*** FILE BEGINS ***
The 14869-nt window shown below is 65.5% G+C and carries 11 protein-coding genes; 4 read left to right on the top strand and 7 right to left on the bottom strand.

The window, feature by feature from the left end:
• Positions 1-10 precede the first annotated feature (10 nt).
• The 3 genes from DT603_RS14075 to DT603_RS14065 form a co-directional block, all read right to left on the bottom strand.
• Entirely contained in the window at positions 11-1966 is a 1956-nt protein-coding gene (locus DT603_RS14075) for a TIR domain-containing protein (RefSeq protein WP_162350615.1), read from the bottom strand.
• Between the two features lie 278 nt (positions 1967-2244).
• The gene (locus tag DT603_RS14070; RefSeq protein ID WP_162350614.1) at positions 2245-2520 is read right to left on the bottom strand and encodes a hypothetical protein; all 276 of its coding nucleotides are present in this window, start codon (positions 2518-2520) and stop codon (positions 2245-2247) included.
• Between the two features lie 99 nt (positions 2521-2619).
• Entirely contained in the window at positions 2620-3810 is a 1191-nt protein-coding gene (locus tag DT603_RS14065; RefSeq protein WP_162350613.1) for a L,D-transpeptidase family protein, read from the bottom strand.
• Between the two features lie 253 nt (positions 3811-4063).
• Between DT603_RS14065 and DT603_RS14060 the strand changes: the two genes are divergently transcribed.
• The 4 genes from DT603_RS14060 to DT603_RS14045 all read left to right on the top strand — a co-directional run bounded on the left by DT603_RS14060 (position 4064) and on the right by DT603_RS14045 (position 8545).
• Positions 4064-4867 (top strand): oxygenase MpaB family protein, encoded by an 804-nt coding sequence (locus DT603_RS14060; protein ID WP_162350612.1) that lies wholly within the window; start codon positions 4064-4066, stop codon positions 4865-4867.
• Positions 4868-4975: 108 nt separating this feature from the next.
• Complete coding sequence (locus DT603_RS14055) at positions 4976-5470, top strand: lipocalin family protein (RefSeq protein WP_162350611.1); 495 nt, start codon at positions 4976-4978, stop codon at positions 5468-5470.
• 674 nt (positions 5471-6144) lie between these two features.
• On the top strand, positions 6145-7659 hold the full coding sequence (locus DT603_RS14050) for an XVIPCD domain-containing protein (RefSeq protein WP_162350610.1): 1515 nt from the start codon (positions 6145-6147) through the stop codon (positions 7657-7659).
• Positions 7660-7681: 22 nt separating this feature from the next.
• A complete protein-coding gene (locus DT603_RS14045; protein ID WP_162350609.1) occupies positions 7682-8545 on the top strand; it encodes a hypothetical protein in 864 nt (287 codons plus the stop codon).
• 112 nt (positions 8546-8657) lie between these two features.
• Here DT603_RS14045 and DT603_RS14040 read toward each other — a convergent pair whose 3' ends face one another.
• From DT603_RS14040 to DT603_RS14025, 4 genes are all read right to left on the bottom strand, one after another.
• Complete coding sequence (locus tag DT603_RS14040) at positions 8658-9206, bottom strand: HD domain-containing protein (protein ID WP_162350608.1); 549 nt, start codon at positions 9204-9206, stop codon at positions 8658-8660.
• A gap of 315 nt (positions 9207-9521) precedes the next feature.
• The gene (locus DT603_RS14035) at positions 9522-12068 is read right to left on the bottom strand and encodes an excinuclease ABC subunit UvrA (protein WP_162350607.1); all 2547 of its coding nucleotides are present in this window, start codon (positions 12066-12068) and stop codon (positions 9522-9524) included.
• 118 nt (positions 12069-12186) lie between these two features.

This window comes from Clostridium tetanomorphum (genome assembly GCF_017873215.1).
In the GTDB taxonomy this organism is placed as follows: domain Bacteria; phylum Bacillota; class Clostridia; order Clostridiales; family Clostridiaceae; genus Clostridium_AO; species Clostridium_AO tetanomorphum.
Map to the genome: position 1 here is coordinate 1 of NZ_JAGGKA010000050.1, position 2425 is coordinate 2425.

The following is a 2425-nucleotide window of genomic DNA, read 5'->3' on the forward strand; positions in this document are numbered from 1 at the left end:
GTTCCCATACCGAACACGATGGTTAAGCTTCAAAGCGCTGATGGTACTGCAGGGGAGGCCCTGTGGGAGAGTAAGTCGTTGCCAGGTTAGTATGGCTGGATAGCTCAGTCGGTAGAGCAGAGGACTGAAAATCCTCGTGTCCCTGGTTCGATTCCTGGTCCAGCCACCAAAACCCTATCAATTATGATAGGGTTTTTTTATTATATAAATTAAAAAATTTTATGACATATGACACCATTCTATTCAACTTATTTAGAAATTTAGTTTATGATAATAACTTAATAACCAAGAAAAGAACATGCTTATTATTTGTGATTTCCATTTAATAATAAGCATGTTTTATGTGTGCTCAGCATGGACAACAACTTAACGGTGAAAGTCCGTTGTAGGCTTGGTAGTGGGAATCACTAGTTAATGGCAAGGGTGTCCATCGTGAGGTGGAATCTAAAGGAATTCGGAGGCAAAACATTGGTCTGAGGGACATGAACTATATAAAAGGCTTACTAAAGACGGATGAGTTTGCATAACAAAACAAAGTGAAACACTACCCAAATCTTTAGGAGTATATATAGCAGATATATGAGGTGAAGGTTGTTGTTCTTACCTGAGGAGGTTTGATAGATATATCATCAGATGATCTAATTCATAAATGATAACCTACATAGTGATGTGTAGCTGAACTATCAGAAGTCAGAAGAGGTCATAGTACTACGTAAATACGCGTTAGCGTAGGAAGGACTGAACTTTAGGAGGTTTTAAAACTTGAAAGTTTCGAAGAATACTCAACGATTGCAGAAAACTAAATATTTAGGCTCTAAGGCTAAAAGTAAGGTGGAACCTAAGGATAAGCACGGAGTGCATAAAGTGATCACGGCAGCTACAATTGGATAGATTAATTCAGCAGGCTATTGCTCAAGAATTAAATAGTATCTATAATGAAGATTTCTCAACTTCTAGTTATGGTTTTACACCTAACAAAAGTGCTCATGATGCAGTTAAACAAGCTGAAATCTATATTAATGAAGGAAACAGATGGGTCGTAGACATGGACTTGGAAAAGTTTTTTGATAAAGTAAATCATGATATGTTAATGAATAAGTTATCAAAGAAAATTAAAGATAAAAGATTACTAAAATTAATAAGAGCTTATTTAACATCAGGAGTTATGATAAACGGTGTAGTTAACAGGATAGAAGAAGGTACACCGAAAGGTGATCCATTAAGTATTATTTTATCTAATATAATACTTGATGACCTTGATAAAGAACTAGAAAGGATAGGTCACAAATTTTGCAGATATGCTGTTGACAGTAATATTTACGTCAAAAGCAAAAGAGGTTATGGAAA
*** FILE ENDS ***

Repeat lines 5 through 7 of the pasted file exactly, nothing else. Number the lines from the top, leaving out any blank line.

• Entirely contained in the window at positions 11-1966 is a 1956-nt protein-coding gene (locus DT603_RS14075) for a TIR domain-containing protein (RefSeq protein WP_162350615.1), read from the bottom strand.
• Between the two features lie 278 nt (positions 1967-2244).
• The gene (locus tag DT603_RS14070; RefSeq protein ID WP_162350614.1) at positions 2245-2520 is read right to left on the bottom strand and encodes a hypothetical protein; all 276 of its coding nucleotides are present in this window, start codon (positions 2518-2520) and stop codon (positions 2245-2247) included.